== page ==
As usually happens, Left and Right are better at mirroring than fighting each other. The essence of Traditionalist and Liberal dislike of Neo-Catholicism is that Neo-Catholics try very hard to believe what's in the Catechism and to follow the pope. Ask any Traditionalist or Liberal Catholic about the sins of the Neos and you'll find that the Neos are pretty much doing what the Traditionalists and Liberals are doing themselves. If a Neo-Catholic sins by giving George Bush's presidency greater moral authority than the Popes regarding, say, the invasion of Iraq, well, he's certainly not doing anything more than a Traditionalist who gives the Dead Hand of Marcel Lefebvre the same superiority when it comes to the form of the Mass. If a Neo-Cath sins by reading the Catechism's excoriations of homosexuality as a license to use words like "fag," "queen" and "pervert" to sum up his brother's life, that Neo-Cath is certainly no worse than people who think a papal press conference has given them the authority to use "baby-killer" and "murderer" to describe Catholics who serve in the Marine Corps.

Traditionalists and Liberals pretty much agree that Neo-Caths have failed, in some significant way, to conform their appreciation of life to the whole of Catholic teaching. As Robert Bolt might have had St. Thomas More say, "I thank God that only a third of the Church has gone off the rails."

Sunday, August 07, 2005

If the Leftist Fascists Keep This Up . . .

. . . . I might just support Roberts' nomination. Turns out the New York Times -- ever ready to demand that we keep the government out of our bedrooms -- has been caught trying to pry open the adoption records of Judge Roberts' children. Sounding like Sandy Berger with a wedgie, the Times' editor claims everything was on the up-and-up: "Our reporters made initial inquiries about the adoptions... They did so with great care, understanding the sensitivity of the issue."

Yeah, sure. Just like they would have published, with great care, the home-study report prepared for each adoption. I've been through this process, folks, and it involves a social worker coming to your house on several occasions and questioning you on some of the more intimate details of your life.

Like your religious beliefs.

Or why you don't have any children.

Or whether you had a drinking problem.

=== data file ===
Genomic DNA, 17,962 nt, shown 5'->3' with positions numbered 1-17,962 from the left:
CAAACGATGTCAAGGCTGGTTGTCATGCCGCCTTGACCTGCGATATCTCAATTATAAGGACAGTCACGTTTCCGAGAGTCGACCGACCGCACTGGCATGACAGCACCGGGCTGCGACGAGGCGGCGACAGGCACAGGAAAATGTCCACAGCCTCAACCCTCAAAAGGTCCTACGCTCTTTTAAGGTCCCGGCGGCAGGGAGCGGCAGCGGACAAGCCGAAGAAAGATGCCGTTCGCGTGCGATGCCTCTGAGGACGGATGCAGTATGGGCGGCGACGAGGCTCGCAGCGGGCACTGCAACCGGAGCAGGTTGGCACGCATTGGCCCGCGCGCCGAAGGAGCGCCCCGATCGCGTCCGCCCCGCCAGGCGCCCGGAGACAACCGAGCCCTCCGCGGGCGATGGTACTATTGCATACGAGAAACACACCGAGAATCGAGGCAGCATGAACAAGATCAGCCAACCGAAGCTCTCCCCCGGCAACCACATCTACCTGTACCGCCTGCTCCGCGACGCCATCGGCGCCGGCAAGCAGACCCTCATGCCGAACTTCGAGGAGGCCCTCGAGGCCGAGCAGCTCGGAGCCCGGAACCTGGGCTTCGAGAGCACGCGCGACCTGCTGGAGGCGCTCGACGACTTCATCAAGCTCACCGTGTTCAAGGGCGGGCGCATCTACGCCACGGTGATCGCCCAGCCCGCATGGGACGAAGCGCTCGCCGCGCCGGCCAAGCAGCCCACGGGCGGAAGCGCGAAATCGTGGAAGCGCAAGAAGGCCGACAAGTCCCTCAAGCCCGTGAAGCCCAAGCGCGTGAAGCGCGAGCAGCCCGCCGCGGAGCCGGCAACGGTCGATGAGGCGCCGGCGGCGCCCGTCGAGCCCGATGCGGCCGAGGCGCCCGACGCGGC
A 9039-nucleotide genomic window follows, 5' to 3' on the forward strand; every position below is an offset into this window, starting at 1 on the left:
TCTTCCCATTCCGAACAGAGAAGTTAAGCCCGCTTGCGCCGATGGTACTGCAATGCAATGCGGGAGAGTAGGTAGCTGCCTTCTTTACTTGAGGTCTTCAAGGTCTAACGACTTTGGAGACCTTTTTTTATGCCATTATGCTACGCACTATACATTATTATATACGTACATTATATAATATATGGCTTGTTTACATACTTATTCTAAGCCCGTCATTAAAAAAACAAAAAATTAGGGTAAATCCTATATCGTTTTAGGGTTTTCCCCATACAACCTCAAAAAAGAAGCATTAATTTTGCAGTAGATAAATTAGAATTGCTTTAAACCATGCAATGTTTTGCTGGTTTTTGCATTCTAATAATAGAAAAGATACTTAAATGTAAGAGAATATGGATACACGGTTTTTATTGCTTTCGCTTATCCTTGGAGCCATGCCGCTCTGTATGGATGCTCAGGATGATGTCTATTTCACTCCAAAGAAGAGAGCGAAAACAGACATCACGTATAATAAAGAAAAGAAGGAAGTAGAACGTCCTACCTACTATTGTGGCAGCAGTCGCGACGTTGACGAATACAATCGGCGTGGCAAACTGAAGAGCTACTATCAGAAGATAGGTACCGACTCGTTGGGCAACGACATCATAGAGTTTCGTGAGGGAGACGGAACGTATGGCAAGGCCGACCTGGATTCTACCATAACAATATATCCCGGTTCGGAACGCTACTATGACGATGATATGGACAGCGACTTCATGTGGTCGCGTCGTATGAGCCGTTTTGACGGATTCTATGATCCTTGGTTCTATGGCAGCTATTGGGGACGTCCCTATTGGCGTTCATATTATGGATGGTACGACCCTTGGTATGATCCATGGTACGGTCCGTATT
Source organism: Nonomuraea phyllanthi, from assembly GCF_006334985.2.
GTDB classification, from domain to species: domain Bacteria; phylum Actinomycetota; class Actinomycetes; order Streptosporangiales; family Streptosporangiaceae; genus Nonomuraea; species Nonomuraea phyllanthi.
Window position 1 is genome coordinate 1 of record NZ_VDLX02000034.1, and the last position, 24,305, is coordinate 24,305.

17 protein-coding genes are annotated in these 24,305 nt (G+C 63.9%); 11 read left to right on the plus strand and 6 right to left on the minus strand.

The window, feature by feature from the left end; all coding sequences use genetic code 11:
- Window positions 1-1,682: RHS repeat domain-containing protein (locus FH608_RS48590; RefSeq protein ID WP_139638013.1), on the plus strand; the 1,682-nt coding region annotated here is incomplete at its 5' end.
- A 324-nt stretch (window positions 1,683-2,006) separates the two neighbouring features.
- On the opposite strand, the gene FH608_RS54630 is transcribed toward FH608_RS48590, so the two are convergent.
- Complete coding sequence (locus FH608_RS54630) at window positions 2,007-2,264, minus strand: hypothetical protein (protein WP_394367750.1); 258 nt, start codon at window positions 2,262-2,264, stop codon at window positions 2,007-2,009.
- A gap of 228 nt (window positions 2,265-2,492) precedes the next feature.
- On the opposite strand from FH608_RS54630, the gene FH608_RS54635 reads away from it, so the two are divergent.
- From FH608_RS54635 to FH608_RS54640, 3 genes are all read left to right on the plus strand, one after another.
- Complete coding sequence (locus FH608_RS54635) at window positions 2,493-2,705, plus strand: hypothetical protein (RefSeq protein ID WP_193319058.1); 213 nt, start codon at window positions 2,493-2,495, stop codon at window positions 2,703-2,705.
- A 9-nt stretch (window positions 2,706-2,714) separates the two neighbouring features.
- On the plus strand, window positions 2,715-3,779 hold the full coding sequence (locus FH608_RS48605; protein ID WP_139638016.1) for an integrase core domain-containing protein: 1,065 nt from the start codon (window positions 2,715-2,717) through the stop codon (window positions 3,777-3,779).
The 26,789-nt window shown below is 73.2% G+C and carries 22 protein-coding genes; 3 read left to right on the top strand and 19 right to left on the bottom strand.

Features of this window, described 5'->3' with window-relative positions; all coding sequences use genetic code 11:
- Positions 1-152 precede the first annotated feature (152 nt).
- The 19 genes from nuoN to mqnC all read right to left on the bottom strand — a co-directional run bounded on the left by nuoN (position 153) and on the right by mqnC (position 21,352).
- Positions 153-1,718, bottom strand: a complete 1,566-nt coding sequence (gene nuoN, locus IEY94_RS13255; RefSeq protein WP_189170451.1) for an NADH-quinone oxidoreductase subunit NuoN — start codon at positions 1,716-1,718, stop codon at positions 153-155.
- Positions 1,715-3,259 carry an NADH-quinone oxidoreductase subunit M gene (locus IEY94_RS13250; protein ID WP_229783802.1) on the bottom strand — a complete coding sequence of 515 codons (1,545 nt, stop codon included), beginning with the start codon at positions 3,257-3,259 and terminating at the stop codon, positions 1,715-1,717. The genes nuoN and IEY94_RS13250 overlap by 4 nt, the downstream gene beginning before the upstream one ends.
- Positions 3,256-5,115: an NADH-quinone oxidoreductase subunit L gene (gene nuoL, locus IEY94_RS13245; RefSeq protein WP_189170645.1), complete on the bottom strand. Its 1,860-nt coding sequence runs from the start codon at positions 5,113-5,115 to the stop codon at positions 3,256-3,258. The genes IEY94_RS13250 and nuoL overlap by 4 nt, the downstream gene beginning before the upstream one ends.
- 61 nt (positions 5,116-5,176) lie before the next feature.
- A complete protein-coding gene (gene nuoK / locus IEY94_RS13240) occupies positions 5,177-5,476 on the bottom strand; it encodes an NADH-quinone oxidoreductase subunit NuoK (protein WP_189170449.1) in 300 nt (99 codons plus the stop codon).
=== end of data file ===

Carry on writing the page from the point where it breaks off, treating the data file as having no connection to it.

All of that would be good for a few yuks at the Times' editorial meetings, which would focus (after the laughter died down) in trying to spin Roberts either as a Torquemadan Psycopath or a hypocrite and moral degenerate.

And let's not forget the money.

Of course our society doesn't sell children. It just happens, completely by chance, that adoptive parents are going to pay between $30,000.00 and $150,000.00 to all sorts of agencies, homes, social workers (they get the least, and in fact a fair wage) before baby sleeps his first night in the nursery. (And yes, they pay to lawyers to. Unless they hire me. I don't charge for uncontested adoptions). If you get any adoption done for less than $20,000.00, then you've been on the receiving end of a minor miracle.

Now the Times wouldn't be so crude as to suggest that the Roberts "shopped" for children, spending more or less money depending on ethnicity, age, etc. No, the Times wouldn't be so crude. That's Molly Ivins' job.

The Times would have mused about latent racism in the adoption world, and wondered aloud about the "economics" of adoptions -- all in such a way as to portray the Roberts as adoptive counterparts to Cruella DeVille. It would have wanted to know where the money came from. Did Roberts get a loan, a loan from someone who can be third-hand connected to a fourth-hand acquaintance of a member of a "right-wing hate group" like the Federalist Society or the Republican Party? Wouldn't that make Roberts not only slave to the Pope, but to right-wing special interests as well?

I don't know anything about the Roberts' adoptions, except that people who adopt children are as brave and caring as any parent. We go through things most people don't have to think about for an instant. Why them and not us? Is this God's judgment? Why sure I'll bare my soul to a social worker so that she and some other people can decide if I and my wife are "fit" to raise a child in a society that ash-cans 1.5 million of them like used Chicklets every year. Thirty grand up front, no payment plans? No problem. That's why we bought the house, after all.

The editors and reporters at the Times who thought up this stunt are greasy, weevily little sleaze-balls. Sensitivity and care? Sure, like mosquitos and ticks. It would be interesting to know if conspiring to violate a court seal is a prosecutable offense. Maybe the human ticks who thought up this stunt could, with care and sensitivity, call up some more lawyers and ask about that.